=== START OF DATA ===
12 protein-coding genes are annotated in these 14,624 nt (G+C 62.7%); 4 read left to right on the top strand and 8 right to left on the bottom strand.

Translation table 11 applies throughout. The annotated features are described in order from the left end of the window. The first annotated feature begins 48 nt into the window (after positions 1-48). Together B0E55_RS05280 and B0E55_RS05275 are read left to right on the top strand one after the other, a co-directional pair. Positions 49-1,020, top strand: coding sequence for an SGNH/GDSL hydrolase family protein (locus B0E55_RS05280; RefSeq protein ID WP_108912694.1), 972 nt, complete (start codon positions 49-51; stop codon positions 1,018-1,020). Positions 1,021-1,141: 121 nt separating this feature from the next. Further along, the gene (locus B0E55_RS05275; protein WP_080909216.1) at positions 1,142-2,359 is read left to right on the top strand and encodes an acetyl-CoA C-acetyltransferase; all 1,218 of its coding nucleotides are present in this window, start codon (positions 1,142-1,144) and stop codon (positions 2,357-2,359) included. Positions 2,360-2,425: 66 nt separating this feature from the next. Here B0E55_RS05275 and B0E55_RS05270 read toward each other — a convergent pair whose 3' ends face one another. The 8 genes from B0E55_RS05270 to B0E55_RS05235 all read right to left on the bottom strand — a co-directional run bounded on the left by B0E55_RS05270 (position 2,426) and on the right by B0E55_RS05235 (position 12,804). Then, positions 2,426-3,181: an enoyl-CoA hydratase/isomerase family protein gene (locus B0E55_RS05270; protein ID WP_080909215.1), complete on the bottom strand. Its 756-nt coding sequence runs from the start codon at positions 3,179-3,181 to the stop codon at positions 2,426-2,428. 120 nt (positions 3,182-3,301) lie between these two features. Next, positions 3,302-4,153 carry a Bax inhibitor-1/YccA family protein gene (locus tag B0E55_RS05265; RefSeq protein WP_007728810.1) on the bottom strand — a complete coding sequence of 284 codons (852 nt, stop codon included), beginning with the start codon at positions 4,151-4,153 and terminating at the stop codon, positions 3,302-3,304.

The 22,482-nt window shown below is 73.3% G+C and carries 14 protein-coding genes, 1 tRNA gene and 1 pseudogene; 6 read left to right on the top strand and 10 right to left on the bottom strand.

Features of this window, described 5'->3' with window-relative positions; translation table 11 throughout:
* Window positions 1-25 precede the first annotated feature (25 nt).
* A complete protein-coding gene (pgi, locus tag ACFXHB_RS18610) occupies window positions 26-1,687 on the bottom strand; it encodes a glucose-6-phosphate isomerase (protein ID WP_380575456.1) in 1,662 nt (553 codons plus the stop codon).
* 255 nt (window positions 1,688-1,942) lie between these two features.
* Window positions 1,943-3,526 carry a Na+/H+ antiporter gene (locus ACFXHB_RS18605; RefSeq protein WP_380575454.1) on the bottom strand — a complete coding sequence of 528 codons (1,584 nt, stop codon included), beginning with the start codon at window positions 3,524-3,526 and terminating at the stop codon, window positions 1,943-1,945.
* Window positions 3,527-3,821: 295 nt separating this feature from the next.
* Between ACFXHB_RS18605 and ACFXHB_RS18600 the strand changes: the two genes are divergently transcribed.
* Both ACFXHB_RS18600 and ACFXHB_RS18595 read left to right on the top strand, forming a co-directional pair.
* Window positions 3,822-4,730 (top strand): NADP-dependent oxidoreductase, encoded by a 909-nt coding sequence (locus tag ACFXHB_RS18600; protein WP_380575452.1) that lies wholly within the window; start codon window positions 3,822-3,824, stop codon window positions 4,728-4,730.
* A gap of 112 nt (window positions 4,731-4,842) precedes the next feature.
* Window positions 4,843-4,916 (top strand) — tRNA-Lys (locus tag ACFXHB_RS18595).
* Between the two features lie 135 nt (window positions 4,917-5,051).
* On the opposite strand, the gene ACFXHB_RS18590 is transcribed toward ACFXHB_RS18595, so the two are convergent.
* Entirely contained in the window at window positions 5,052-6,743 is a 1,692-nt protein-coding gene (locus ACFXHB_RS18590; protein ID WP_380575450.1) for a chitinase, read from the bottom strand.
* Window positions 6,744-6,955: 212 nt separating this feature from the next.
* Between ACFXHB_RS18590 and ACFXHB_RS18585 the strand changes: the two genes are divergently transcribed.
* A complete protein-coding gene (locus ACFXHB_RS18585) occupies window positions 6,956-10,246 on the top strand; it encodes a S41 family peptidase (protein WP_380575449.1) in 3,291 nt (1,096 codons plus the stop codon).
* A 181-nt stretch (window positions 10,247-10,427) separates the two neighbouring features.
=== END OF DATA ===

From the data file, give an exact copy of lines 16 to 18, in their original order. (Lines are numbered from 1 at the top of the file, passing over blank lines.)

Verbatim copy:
* On the opposite strand, the gene ACFXHB_RS18590 is transcribed toward ACFXHB_RS18595, so the two are convergent.
* Entirely contained in the window at window positions 5,052-6,743 is a 1,692-nt protein-coding gene (locus ACFXHB_RS18590; protein ID WP_380575450.1) for a chitinase, read from the bottom strand.
* Window positions 6,744-6,955: 212 nt separating this feature from the next.